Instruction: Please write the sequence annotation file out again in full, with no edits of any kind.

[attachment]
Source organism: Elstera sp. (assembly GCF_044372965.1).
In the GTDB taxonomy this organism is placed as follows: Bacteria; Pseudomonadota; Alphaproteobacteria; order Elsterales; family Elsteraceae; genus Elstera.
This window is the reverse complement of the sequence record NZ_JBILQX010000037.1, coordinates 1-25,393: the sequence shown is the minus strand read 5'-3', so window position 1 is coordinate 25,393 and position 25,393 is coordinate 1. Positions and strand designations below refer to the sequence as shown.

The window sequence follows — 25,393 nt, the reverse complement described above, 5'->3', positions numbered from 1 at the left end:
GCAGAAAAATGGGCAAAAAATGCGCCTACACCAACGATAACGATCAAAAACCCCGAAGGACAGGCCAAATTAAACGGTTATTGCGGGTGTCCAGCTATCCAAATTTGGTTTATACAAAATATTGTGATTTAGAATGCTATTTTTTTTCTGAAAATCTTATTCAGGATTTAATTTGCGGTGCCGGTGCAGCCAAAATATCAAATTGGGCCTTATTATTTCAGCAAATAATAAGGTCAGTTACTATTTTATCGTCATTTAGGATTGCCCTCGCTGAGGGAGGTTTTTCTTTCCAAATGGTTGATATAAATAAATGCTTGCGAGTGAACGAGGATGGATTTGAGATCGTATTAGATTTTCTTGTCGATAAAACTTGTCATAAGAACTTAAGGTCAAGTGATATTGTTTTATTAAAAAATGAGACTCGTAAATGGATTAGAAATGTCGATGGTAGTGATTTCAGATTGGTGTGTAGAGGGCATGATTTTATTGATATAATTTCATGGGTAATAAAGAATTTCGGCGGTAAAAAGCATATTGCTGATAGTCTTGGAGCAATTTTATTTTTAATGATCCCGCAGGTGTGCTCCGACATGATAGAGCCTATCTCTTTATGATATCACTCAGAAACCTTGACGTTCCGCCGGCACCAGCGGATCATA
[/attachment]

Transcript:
Source organism: Elstera sp. (assembly GCF_044372965.1).
In the GTDB taxonomy this organism is placed as follows: Bacteria; Pseudomonadota; Alphaproteobacteria; order Elsterales; family Elsteraceae; genus Elstera.
This window is the reverse complement of the sequence record NZ_JBILQX010000037.1, coordinates 1-25,393: the sequence shown is the minus strand read 5'-3', so window position 1 is coordinate 25,393 and position 25,393 is coordinate 1. Positions and strand designations below refer to the sequence as shown.

The window sequence follows — 25,393 nt, the reverse complement described above, 5'->3', positions numbered from 1 at the left end:
GCAGAAAAATGGGCAAAAAATGCGCCTACACCAACGATAACGATCAAAAACCCCGAAGGACAGGCCAAATTAAACGGTTATTGCGGGTGTCCAGCTATCCAAATTTGGTTTATACAAAATATTGTGATTTAGAATGCTATTTTTTTTCTGAAAATCTTATTCAGGATTTAATTTGCGGTGCCGGTGCAGCCAAAATATCAAATTGGGCCTTATTATTTCAGCAAATAATAAGGTCAGTTACTATTTTATCGTCATTTAGGATTGCCCTCGCTGAGGGAGGTTTTTCTTTCCAAATGGTTGATATAAATAAATGCTTGCGAGTGAACGAGGATGGATTTGAGATCGTATTAGATTTTCTTGTCGATAAAACTTGTCATAAGAACTTAAGGTCAAGTGATATTGTTTTATTAAAAAATGAGACTCGTAAATGGATTAGAAATGTCGATGGTAGTGATTTCAGATTGGTGTGTAGAGGGCATGATTTTATTGATATAATTTCATGGGTAATAAAGAATTTCGGCGGTAAAAAGCATATTGCTGATAGTCTTGGAGCAATTTTATTTTTAATGATCCCGCAGGTGTGCTCCGACATGATAGAGCCTATCTCTTTATGATATCACTCAGAAACCTTGACGTTCCGCCGGCACCAGCGGATCATA